|Original title:||Fire with Fire|
|Production country:||USA 2012|
|Running time:||Approx. 93 min.|
|Number of discs:||1|
|Languages:||German, English (Dolby Digital 5.1)|
|Picture format:||16:9 (2.35:1)|
|Bonus:||Behind the Scenes, Interviews, Trailer|
Content: Actually, firefighter Jeremy (Josh Duhamel) had only looked forward to a relaxing after work with his buddies after a strenuous mission. But when he witnesses how the store owner and his son is brutally murdered by the ruthless gangster David Hagan (Vincent D`Onofrio) and his men, his life changes abruptly. Jeremy is able to escape from the killers, but since he is the only witness to the crime for the police and must be protected from the powerful Hagan, he is unceremoniously accepted into the witness protection program. With a new name and a new job, he is taken to a city that is foreign to him. Here he must stay until Hagan is tried. Months pass, months in which Jeremy and the police officer assigned to protect him, Talia (Rosario Dawson), grow closer. The whole nightmare seems to have a happy ending for Jeremy after all. But when a professional killer (Julian McMahon) ambushes the two lovers after a fling together, Jeremy realizes that Hagan won't rest until Jeremy is dead. And with the gangster now targeting his friends and Talia as well, and the police powerless to do anything about it, the firefighter has no choice but to take the law into his own hands...
David Barrett, a former stuntman who has distinguished himself in recent years especially as a director of TV series such as Castle or The Mentalist, delivers with Fire with Fire a solid revenge thriller, for which he could unite a very appealing cast ensemble in front of the camera. In addition to Josh Duhamel (Transformers) can convince especially the wonderfully exaggerated evil acting Vincent D`Onofrio and the always reliable Bruce Willis, although the Die Hard star in his supporting role as a cop must spend most of the time behind the desk and may not really prove his true action qualities.
The decent actors are then also, which together with some good action sequences help the film out of mediocrity. Because the story itself is nothing more than average and offers besides not exactly polished dialogues also a lot of too often used clichés. This isn't particularly surprising, nor is it really exciting. Still, Barrett manages surprisingly well to tell the more than ordinary story in a gripping way and without emerging boredom. The almost 90 minutes runtime truly flies by. It's true that it's obvious that Barrett works primarily for television. But since many series, especially in terms of visuals, no longer have to hide from more expensive cinema productions, this is only marginally negative weight.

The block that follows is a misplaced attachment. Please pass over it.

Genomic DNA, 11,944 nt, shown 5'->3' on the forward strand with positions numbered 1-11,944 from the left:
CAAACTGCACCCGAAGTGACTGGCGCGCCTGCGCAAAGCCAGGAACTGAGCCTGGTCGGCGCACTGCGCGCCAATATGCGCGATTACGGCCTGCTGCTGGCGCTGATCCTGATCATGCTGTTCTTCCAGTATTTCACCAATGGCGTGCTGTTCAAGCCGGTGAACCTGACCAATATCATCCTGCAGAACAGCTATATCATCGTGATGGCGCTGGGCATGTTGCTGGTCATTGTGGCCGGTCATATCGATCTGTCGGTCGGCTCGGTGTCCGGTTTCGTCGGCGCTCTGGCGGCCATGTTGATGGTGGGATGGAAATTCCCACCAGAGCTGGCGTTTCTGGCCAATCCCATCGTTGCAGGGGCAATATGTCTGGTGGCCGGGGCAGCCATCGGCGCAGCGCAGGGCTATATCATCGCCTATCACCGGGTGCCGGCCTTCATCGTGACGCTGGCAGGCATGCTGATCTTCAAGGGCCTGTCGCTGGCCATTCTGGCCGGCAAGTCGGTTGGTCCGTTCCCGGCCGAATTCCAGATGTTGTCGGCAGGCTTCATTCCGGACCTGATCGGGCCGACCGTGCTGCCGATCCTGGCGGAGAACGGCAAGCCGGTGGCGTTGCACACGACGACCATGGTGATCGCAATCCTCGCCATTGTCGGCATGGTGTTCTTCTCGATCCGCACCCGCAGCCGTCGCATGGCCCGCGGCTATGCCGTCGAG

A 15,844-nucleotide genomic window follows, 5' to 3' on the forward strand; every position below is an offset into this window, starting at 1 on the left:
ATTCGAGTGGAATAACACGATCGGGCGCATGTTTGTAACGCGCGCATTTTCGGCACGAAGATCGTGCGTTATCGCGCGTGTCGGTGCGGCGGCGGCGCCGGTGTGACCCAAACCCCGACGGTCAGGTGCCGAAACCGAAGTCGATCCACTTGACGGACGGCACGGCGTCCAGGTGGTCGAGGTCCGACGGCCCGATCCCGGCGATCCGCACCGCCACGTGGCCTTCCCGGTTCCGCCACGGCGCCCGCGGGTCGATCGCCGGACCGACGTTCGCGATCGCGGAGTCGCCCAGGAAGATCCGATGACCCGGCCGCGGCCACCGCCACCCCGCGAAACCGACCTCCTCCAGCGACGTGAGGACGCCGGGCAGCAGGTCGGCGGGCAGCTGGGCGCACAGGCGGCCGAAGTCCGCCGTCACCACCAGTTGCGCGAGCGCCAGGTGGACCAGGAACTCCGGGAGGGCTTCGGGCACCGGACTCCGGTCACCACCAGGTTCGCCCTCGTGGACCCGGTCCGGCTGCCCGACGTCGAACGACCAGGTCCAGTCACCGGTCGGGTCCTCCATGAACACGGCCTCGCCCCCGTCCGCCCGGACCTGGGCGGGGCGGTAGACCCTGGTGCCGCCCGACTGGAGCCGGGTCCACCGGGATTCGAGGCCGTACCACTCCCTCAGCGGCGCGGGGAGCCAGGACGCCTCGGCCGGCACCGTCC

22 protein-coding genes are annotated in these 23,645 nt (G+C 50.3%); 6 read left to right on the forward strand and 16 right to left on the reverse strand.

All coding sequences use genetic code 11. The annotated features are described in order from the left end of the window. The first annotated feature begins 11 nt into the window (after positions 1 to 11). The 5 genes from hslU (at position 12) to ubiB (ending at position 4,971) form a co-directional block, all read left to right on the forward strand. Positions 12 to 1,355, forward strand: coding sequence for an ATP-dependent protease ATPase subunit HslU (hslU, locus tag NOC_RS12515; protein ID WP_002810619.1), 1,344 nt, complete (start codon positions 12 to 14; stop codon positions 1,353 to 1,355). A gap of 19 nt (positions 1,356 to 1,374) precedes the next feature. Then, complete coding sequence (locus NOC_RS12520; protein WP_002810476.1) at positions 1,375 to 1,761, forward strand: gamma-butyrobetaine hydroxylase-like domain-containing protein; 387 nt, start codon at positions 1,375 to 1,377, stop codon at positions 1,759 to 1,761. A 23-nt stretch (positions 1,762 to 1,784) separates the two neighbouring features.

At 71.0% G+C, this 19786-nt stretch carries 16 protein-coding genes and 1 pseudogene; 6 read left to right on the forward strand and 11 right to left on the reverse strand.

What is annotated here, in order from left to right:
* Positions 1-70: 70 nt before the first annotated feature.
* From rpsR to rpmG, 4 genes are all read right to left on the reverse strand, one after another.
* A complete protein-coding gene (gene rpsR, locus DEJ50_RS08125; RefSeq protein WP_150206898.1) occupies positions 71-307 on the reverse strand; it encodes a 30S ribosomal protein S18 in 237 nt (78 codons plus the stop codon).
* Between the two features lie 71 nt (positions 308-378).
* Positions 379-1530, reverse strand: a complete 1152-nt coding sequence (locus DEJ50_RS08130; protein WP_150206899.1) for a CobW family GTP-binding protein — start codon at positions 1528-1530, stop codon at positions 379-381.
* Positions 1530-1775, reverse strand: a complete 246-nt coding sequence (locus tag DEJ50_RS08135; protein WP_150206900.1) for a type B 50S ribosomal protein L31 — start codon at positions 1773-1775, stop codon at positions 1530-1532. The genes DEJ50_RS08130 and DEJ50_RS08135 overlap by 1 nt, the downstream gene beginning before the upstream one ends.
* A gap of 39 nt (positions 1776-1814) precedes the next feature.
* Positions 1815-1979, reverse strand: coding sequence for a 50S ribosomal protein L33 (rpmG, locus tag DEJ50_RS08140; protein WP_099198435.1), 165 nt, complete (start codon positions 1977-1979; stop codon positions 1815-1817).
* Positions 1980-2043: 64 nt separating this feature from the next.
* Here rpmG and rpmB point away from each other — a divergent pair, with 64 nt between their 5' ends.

Fire with Fire is therefore, on balance, a stretch quite hard vigilante thriller with solid tension, a worthwhile cast and some well-executed action moments. It doesn't leave a lasting impression, to be sure. But it's certainly enough for an entertaining home cinema evening. And therefore, despite some weaknesses, especially with regard to the script, there is an absolutely deserved: worth seeing!
Picture + Sound: Many scenes of the film take place in the dark. However, thanks to good contrast and neatly tuned black levels, there is little drop in overall sharpness quality even in the many darker moments. The color scheme is very atmospheric, which comes into its own especially well during the red hot finale. The sound is convincing with a solid Dolby Digital 5.1 mix, which provides pleasant dynamics especially in the opening scene, during gunfights and during the finale with a few well-done surround effects. Good!
Extras: In the nearly 70-minute bonus material, interested viewers will find a brief look behind the scenes, as well as three in-depth interviews with Josh Duhamel, David Barrett and Curtis 50 Cent Jackson. Amusingly, the nearly 20-minute interview with rapper 50 Cent is almost three times as long as his actual appearance in the film.
Conclusion: Fire with Fire is a solid revenge thriller that can convince less with its story than with its good actors and its solidly staged action interludes. Although especially Bruce Willis delivers his supporting role rather routinely, especially Vincent D`Onofrio as an ice-cold villain is a lot of fun. No great masterpiece, but a decent genre contribution, which presents itself on DVD in good picture and sound quality and also has over 70 minutes of bonus material to offer. Recommendable
An article by Frankfurt-Tipp